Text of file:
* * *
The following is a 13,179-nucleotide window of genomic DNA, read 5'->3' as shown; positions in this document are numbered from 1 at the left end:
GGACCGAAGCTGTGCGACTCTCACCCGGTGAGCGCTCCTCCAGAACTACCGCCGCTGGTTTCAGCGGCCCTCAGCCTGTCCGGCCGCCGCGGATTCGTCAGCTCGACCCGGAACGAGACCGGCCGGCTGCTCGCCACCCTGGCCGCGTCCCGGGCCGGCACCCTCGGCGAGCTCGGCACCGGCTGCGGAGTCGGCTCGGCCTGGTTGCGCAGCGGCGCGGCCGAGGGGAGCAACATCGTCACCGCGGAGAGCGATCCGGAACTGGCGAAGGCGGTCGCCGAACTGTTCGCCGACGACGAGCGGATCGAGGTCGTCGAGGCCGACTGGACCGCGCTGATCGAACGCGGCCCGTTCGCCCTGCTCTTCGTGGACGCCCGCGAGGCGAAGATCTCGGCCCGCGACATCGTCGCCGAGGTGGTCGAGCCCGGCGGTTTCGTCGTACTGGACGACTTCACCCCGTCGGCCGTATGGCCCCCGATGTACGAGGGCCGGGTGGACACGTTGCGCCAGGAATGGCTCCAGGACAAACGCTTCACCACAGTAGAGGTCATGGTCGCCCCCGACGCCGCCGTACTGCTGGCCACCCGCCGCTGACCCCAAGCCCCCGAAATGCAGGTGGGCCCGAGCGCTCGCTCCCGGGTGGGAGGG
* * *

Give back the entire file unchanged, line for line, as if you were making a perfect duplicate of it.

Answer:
The following is a 13,179-nucleotide window of genomic DNA, read 5'->3' as shown; positions in this document are numbered from 1 at the left end:
GGACCGAAGCTGTGCGACTCTCACCCGGTGAGCGCTCCTCCAGAACTACCGCCGCTGGTTTCAGCGGCCCTCAGCCTGTCCGGCCGCCGCGGATTCGTCAGCTCGACCCGGAACGAGACCGGCCGGCTGCTCGCCACCCTGGCCGCGTCCCGGGCCGGCACCCTCGGCGAGCTCGGCACCGGCTGCGGAGTCGGCTCGGCCTGGTTGCGCAGCGGCGCGGCCGAGGGGAGCAACATCGTCACCGCGGAGAGCGATCCGGAACTGGCGAAGGCGGTCGCCGAACTGTTCGCCGACGACGAGCGGATCGAGGTCGTCGAGGCCGACTGGACCGCGCTGATCGAACGCGGCCCGTTCGCCCTGCTCTTCGTGGACGCCCGCGAGGCGAAGATCTCGGCCCGCGACATCGTCGCCGAGGTGGTCGAGCCCGGCGGTTTCGTCGTACTGGACGACTTCACCCCGTCGGCCGTATGGCCCCCGATGTACGAGGGCCGGGTGGACACGTTGCGCCAGGAATGGCTCCAGGACAAACGCTTCACCACAGTAGAGGTCATGGTCGCCCCCGACGCCGCCGTACTGCTGGCCACCCGCCGCTGACCCCAAGCCCCCGAAATGCAGGTGGGCCCGAGCGCTCGCTCCCGGGTGGGAGGG